The Cumbiero territory is a large amphibious territory, which goes beyond the borders of the interior and the coast of Colombia, beyond the borders that we have created to divide ourselves as a country.
, is a great wetland, a network of rivers that were part of the indigenous cultures that inhabited ,. The Colombian Caribbean is incredible because , has one foot in the Andes and the other in the Antilles.
So that amphibian territory where cumbia is born transcends toThe Colombian Caribbean …
If you get up on the map of Colombia you will understand that amphibian system, which has Jamaica as a neighbor and Louisiana as the highest in the United States, which is where García Márquez said that the Caribbean begins.
The Mississippi with its blues and the Magdalena with its cumbia are like the same river that seems to come together under the sea.
What is , that makes cumbia spread throughout Latin America, from Mexico to Argentina?
, is a happy, rhythmic and spiritual music. , is a rhythm that goes, that always goes forward. , is something that gets into your soul, pre-Hispanic music was music for deities.
That not only came from Africa, that was already in our American continent. Indigenous cultures gave us the percutory and spiritual powers of our tropical music. Sorry to explain , to you in such a gaseous way, but that's how I feel ,.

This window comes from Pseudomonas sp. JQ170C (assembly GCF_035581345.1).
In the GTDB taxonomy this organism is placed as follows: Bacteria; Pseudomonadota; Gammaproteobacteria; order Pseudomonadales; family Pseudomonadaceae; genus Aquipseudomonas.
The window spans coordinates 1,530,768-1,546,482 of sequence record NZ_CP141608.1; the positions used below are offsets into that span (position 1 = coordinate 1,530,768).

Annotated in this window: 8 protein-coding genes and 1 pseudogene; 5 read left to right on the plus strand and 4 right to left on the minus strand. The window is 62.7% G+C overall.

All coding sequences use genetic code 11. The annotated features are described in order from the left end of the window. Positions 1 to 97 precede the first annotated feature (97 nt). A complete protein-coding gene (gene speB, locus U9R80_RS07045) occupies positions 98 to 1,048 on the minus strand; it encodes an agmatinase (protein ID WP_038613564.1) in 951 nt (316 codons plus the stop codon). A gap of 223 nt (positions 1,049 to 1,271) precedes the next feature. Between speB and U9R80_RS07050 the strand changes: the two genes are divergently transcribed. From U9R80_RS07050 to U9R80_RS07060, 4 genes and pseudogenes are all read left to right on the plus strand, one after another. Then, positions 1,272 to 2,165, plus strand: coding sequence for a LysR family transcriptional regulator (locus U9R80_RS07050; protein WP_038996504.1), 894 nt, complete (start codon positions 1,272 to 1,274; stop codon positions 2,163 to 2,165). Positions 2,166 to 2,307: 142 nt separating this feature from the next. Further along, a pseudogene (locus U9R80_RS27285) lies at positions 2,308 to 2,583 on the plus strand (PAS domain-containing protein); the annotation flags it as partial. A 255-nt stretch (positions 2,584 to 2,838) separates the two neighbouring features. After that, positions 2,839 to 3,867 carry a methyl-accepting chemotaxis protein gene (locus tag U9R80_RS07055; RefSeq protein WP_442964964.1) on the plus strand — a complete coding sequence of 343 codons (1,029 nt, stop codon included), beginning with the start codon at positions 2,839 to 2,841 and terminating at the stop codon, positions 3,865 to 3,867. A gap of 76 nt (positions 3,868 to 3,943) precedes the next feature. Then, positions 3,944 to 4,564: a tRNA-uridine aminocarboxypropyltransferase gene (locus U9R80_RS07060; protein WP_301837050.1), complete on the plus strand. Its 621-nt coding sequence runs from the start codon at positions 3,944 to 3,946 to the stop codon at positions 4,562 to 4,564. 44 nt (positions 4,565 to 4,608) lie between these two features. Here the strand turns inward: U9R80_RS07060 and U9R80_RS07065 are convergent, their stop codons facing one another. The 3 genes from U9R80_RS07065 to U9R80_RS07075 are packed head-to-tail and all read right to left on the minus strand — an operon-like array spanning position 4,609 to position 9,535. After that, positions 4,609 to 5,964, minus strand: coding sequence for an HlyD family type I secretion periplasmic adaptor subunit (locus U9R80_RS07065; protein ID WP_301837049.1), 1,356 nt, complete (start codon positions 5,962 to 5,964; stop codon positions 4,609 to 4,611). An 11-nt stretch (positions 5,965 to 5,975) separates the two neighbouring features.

In the Chronicles of the Indies , appears as music of the devil, but , was pure spiritual connection, from the heart.
Then cumbia spread across the continent and stayed in the neighborhoods of the most humble people, who are the people closest to the original cultures.
, arrived at the towns of Argentina; arrived in Monterrey in Mexico, where people who listen and dance cumbia are told Colombians.
Cumbia has even influenced the songs of soccer stadiums in Argentina.
Amphibian territory spread throughout the world and created round-trip songs between countries.
So much so that there is Who does not known that cumbia is of origin Colombian…
Much of today's most successful music has the essence of cumbia, all of which becomes the origin of reggaeton and modern sounds.
Everything Cuba has given us is incredible, Cuba has always been a great lighthouse, Puerto Rico not to mention, but we have always underestimated ours.